On the morning of Monday, August 18, 1862, one hundred fifty eight years ago today, a faction of the Mdewakanton Dakota attacked and killed or took captive the settlers, traders, and government agents living at the Lower Sioux Agency in present day Morton, Minnesota. Prompted by more than a half-century of genocidal government policies and actions, the Dakota spread their attack throughout southwestern Minnesota, killing several hundred people while taking another 200-250 captive. In the following weeks, the Dakota launched numerous organized attacks at key American strongholds, but were eventually defeated at the Battle of Wood Lake on September 23, 1862. In the aftermath, thirty-eight Dakota men were hanged and the remainder of the Dakota and Ho-Chunk, whether they took part in the war or not, were exiled from Minnesota. The U.S. – Dakota War of 1862, as it is often called, is a major source of anguish and grief in the history of Minnesota.
Among those killed on the morning of August 18, was sixty year old Philander Prescott. Born in Phelpstown, New York, Prescott moved to Detroit in 1820 to work with his brother, Zachariah. Prescott was eighteen years old at the time. Later that year, Prescott and his brother moved to Camp New Hope (Fort Snelling), at the confluence of the Mississippi and St. Peter rivers, where a new military post was being built.
Upon arriving at Camp New Hope, Prescott took work as a clerk for the American and Columbia fur trading companies. In 1823, he courted a Dakota woman named Mary Spirit-in-the-Moon. In his reminiscences, Prescott described their courtship writing:
“It was ten days before I could get my wife, as she was then timid. At last, through much entreaty of the parents, she came for to be my wife or companion as long as I chose to live with her. Little did I think at the time I should live with her until old age . . . The old chief lived in his tent near us all winter. I fed and clothed them all winter.”
In a formal ceremony conducted by missionary Samuel Pond, the two were married in 1837. They had nine children together and remained married until Prescott’s death in 1862. Mary Spirit-in-the-Moon was taken captive but later released.
During Prescott’s lifetime, the centuries old fur trade dwindled, forcing him to seek other sources of income. This led him to a series of both adventurous and practical jobs as he adjusted to the ever-changing frontier circumstances. At one point, he worked on a steamship that operated between St. Louis and New Orleans. At another, he led mining ventures near the Platte River. He was also employed by Joseph Rolette to search for beaver near Traverse des Sioux and he helped survey the boundary line separating the Dakota and Ojibwe. In 1829, he was hired by Indian agent Lawrence Taliaferro to teach agriculture to the Dakota living at Eatonville, an experimental farming community of Dakota living at Bde Maka Ska. In 1839, he spent a season holding a claim for land speculators at the confluence of the Mississippi and St. Croix rivers. The settlement born there became known as Prescott, Wisconsin. Prescott also worked as an interpreter at the 1851 Treaty of Traverse des Sioux and at the time of his death he was the government appointed farmer at the Lower Sioux Agency.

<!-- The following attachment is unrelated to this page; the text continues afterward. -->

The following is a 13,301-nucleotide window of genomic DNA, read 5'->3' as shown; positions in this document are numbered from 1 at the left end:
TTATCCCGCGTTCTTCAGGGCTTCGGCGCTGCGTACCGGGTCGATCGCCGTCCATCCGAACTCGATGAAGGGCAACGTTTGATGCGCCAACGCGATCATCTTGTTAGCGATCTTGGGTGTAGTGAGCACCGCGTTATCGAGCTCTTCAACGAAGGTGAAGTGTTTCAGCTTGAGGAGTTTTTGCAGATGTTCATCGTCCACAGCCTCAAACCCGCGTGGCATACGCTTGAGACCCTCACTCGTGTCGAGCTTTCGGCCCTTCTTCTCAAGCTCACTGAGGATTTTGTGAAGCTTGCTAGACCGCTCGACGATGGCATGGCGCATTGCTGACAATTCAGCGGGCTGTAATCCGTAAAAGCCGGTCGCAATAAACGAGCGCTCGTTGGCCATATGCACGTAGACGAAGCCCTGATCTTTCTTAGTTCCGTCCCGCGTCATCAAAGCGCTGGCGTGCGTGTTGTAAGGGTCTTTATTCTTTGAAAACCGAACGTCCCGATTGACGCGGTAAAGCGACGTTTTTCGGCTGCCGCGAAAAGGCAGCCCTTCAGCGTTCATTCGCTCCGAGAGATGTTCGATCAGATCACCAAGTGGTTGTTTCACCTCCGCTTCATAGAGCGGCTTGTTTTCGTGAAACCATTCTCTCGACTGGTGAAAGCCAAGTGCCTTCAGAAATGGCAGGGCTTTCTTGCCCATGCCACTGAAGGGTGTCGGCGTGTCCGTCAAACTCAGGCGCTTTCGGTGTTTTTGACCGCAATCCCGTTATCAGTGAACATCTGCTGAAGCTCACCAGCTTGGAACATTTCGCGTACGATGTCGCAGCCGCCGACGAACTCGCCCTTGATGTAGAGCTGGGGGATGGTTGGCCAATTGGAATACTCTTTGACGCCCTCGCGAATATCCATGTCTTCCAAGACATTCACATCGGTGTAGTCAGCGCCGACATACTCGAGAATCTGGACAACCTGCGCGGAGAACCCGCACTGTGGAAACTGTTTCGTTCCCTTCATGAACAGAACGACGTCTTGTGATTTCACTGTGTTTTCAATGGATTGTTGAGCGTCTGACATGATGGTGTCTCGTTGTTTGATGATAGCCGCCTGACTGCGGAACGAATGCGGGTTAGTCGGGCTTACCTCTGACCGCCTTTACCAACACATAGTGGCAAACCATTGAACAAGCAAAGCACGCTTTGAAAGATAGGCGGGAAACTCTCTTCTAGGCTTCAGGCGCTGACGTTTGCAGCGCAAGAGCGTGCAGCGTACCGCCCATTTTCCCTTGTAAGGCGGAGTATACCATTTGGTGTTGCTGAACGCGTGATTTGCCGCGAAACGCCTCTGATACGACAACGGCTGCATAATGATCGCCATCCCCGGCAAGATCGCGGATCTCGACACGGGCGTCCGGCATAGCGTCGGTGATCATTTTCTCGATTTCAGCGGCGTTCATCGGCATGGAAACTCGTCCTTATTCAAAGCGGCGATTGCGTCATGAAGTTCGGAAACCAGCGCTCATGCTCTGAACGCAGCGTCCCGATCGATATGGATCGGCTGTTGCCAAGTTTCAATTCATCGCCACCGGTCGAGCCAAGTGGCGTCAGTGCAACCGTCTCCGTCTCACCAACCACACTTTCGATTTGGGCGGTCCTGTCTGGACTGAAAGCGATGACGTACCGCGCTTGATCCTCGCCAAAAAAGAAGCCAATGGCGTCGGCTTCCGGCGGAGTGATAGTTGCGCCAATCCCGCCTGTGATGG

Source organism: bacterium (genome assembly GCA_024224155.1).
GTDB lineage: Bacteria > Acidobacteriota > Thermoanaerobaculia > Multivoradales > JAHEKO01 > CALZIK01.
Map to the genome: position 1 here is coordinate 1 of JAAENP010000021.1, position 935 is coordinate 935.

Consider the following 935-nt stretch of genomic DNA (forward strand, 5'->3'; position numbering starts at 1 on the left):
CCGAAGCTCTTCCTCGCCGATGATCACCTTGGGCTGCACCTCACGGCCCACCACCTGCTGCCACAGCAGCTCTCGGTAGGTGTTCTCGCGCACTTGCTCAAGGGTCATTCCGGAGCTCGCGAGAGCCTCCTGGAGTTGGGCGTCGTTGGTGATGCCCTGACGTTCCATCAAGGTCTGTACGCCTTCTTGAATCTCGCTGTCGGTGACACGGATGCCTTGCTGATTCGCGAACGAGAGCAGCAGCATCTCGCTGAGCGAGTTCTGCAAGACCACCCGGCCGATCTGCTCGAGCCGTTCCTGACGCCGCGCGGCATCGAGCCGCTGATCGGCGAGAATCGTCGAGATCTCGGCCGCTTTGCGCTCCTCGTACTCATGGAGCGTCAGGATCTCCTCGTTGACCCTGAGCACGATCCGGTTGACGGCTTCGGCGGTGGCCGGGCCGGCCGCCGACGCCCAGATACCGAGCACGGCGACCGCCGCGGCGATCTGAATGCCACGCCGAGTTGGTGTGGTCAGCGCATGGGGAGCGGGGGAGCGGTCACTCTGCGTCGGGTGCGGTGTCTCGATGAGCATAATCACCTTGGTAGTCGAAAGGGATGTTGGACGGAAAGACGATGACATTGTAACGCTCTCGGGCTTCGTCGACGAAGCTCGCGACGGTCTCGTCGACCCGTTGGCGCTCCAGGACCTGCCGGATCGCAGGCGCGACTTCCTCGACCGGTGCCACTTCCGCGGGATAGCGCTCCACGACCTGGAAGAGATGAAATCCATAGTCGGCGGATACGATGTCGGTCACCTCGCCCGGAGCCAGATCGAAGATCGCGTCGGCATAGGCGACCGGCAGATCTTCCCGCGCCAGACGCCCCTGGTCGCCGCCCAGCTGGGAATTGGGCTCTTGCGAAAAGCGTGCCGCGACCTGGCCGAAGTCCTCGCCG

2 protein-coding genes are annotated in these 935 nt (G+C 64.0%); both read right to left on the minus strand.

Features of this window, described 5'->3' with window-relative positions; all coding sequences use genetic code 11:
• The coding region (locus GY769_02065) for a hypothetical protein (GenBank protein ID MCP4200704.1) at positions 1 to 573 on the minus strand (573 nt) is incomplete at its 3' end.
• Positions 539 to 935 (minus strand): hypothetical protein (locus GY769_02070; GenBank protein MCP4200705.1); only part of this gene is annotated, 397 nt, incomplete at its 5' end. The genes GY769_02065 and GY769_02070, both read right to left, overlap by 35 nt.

Philander Prescott was among the earliest white American settler-colonialists to the upper Mississippi region. His industrious character and adventurous spirit helped usher in a new era. And though Prescott integrated himself into the native Dakota culture and community, the skills he earned, the ties he developed, and the enterprises he performed, fostered a period of change and exploitation that saw the Dakota people and culture suppressed and mitigated until they believed war was their only choice. So, despite years as a friend, companion, teacher, and counterpart to the Dakota people, his life was not spared when vengeance visited the people of southern Minnesota.
Mary Lethert Wingerd, North Country: The Making of Minnesota, (Minneapolis: University of Minnesota Press, 2010).
“Philander Prescott: An Inventory of His Reminiscences and Related Papers at the Minnesota Historical Society,” Minnesota Historical Society, Collection Finding Aids, http://www2.mnhs.org/library/findaids/P2285.xml.
Colin Mustful is a Minnesota author and historian with a unique story-telling style that tells History Through Fiction. His work focuses on Minnesota and surrounding regions during the complex transitional period as land was transferred from Native peoples to American hands. Mustful strives to create compelling stories about the real-life people and events of a tumultuous and forgotten past.